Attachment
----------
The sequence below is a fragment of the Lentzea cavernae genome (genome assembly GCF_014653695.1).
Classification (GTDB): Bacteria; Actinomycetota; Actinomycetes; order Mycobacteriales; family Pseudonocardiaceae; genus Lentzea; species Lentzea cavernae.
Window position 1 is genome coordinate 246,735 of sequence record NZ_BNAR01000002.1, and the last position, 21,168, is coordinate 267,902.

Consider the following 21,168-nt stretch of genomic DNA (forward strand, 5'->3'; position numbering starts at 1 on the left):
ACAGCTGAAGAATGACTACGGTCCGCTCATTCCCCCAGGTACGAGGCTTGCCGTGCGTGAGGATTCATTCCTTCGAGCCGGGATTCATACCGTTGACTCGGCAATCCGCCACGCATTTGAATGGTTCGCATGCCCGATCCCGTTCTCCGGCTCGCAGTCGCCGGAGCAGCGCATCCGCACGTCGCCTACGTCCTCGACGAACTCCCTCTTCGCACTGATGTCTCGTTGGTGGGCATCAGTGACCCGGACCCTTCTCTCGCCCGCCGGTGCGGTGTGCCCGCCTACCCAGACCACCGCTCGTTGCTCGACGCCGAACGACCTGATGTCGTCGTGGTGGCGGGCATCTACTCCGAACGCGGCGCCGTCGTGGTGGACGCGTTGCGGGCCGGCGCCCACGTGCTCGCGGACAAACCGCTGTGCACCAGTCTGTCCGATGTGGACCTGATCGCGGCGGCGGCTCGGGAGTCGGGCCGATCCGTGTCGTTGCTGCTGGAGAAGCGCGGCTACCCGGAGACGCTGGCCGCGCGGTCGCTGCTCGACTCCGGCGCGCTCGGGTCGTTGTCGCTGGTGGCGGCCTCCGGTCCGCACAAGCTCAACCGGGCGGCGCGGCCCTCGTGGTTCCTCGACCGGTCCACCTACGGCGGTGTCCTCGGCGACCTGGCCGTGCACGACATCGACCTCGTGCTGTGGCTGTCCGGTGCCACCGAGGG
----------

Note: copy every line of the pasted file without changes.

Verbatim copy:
The sequence below is a fragment of the Lentzea cavernae genome (genome assembly GCF_014653695.1).
Classification (GTDB): Bacteria; Actinomycetota; Actinomycetes; order Mycobacteriales; family Pseudonocardiaceae; genus Lentzea; species Lentzea cavernae.
Window position 1 is genome coordinate 246,735 of sequence record NZ_BNAR01000002.1, and the last position, 21,168, is coordinate 267,902.

Consider the following 21,168-nt stretch of genomic DNA (forward strand, 5'->3'; position numbering starts at 1 on the left):
ACAGCTGAAGAATGACTACGGTCCGCTCATTCCCCCAGGTACGAGGCTTGCCGTGCGTGAGGATTCATTCCTTCGAGCCGGGATTCATACCGTTGACTCGGCAATCCGCCACGCATTTGAATGGTTCGCATGCCCGATCCCGTTCTCCGGCTCGCAGTCGCCGGAGCAGCGCATCCGCACGTCGCCTACGTCCTCGACGAACTCCCTCTTCGCACTGATGTCTCGTTGGTGGGCATCAGTGACCCGGACCCTTCTCTCGCCCGCCGGTGCGGTGTGCCCGCCTACCCAGACCACCGCTCGTTGCTCGACGCCGAACGACCTGATGTCGTCGTGGTGGCGGGCATCTACTCCGAACGCGGCGCCGTCGTGGTGGACGCGTTGCGGGCCGGCGCCCACGTGCTCGCGGACAAACCGCTGTGCACCAGTCTGTCCGATGTGGACCTGATCGCGGCGGCGGCTCGGGAGTCGGGCCGATCCGTGTCGTTGCTGCTGGAGAAGCGCGGCTACCCGGAGACGCTGGCCGCGCGGTCGCTGCTCGACTCCGGCGCGCTCGGGTCGTTGTCGCTGGTGGCGGCCTCCGGTCCGCACAAGCTCAACCGGGCGGCGCGGCCCTCGTGGTTCCTCGACCGGTCCACCTACGGCGGTGTCCTCGGCGACCTGGCCGTGCACGACATCGACCTCGTGCTGTGGCTGTCCGGTGCCACCGAGGG